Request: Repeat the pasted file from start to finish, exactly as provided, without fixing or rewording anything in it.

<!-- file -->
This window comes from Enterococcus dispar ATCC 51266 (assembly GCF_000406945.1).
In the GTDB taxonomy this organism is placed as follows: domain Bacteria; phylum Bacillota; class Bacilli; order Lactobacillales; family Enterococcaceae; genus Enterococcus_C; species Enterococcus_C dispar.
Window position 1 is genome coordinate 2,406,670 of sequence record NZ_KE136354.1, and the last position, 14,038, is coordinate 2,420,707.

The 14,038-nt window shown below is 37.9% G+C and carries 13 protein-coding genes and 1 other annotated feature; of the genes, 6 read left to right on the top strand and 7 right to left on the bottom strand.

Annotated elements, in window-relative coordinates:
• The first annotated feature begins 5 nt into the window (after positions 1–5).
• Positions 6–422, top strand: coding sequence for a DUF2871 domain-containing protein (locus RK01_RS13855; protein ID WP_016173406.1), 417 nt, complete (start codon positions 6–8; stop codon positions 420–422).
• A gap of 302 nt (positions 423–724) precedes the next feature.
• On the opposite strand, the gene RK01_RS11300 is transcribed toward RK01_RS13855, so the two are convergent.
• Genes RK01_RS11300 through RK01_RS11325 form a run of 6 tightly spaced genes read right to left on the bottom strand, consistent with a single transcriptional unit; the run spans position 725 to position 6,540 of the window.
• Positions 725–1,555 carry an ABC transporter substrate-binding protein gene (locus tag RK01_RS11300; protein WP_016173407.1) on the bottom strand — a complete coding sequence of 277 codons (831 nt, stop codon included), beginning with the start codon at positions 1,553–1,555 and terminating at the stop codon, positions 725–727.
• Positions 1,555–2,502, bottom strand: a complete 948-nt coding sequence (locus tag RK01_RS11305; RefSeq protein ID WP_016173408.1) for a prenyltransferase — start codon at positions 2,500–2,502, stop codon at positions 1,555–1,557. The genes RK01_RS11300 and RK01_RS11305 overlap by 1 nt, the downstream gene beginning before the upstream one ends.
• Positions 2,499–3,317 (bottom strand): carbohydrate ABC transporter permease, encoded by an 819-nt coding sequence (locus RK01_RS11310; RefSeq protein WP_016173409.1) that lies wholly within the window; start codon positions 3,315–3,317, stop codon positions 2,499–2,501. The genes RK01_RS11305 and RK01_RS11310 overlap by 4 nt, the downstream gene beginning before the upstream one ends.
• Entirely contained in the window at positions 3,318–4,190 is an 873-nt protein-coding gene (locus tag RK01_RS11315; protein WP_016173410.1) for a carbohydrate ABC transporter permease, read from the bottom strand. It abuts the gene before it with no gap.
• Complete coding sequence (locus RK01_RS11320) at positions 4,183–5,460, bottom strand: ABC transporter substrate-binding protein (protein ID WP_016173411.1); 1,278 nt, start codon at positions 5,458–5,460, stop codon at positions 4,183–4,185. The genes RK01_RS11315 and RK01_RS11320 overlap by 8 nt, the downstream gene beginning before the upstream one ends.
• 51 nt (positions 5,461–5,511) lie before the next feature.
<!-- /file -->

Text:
This window comes from Enterococcus dispar ATCC 51266 (assembly GCF_000406945.1).
In the GTDB taxonomy this organism is placed as follows: domain Bacteria; phylum Bacillota; class Bacilli; order Lactobacillales; family Enterococcaceae; genus Enterococcus_C; species Enterococcus_C dispar.
Window position 1 is genome coordinate 2,406,670 of sequence record NZ_KE136354.1, and the last position, 14,038, is coordinate 2,420,707.

The 14,038-nt window shown below is 37.9% G+C and carries 13 protein-coding genes and 1 other annotated feature; of the genes, 6 read left to right on the top strand and 7 right to left on the bottom strand.

Annotated elements, in window-relative coordinates:
• The first annotated feature begins 5 nt into the window (after positions 1–5).
• Positions 6–422, top strand: coding sequence for a DUF2871 domain-containing protein (locus RK01_RS13855; protein ID WP_016173406.1), 417 nt, complete (start codon positions 6–8; stop codon positions 420–422).
• A gap of 302 nt (positions 423–724) precedes the next feature.
• On the opposite strand, the gene RK01_RS11300 is transcribed toward RK01_RS13855, so the two are convergent.
• Genes RK01_RS11300 through RK01_RS11325 form a run of 6 tightly spaced genes read right to left on the bottom strand, consistent with a single transcriptional unit; the run spans position 725 to position 6,540 of the window.
• Positions 725–1,555 carry an ABC transporter substrate-binding protein gene (locus tag RK01_RS11300; protein WP_016173407.1) on the bottom strand — a complete coding sequence of 277 codons (831 nt, stop codon included), beginning with the start codon at positions 1,553–1,555 and terminating at the stop codon, positions 725–727.
• Positions 1,555–2,502, bottom strand: a complete 948-nt coding sequence (locus tag RK01_RS11305; RefSeq protein ID WP_016173408.1) for a prenyltransferase — start codon at positions 2,500–2,502, stop codon at positions 1,555–1,557. The genes RK01_RS11300 and RK01_RS11305 overlap by 1 nt, the downstream gene beginning before the upstream one ends.
• Positions 2,499–3,317 (bottom strand): carbohydrate ABC transporter permease, encoded by an 819-nt coding sequence (locus RK01_RS11310; RefSeq protein WP_016173409.1) that lies wholly within the window; start codon positions 3,315–3,317, stop codon positions 2,499–2,501. The genes RK01_RS11305 and RK01_RS11310 overlap by 4 nt, the downstream gene beginning before the upstream one ends.
• Entirely contained in the window at positions 3,318–4,190 is an 873-nt protein-coding gene (locus tag RK01_RS11315; protein WP_016173410.1) for a carbohydrate ABC transporter permease, read from the bottom strand. It abuts the gene before it with no gap.
• Complete coding sequence (locus RK01_RS11320) at positions 4,183–5,460, bottom strand: ABC transporter substrate-binding protein (protein ID WP_016173411.1); 1,278 nt, start codon at positions 5,458–5,460, stop codon at positions 4,183–4,185. The genes RK01_RS11315 and RK01_RS11320 overlap by 8 nt, the downstream gene beginning before the upstream one ends.
• 51 nt (positions 5,461–5,511) lie before the next feature.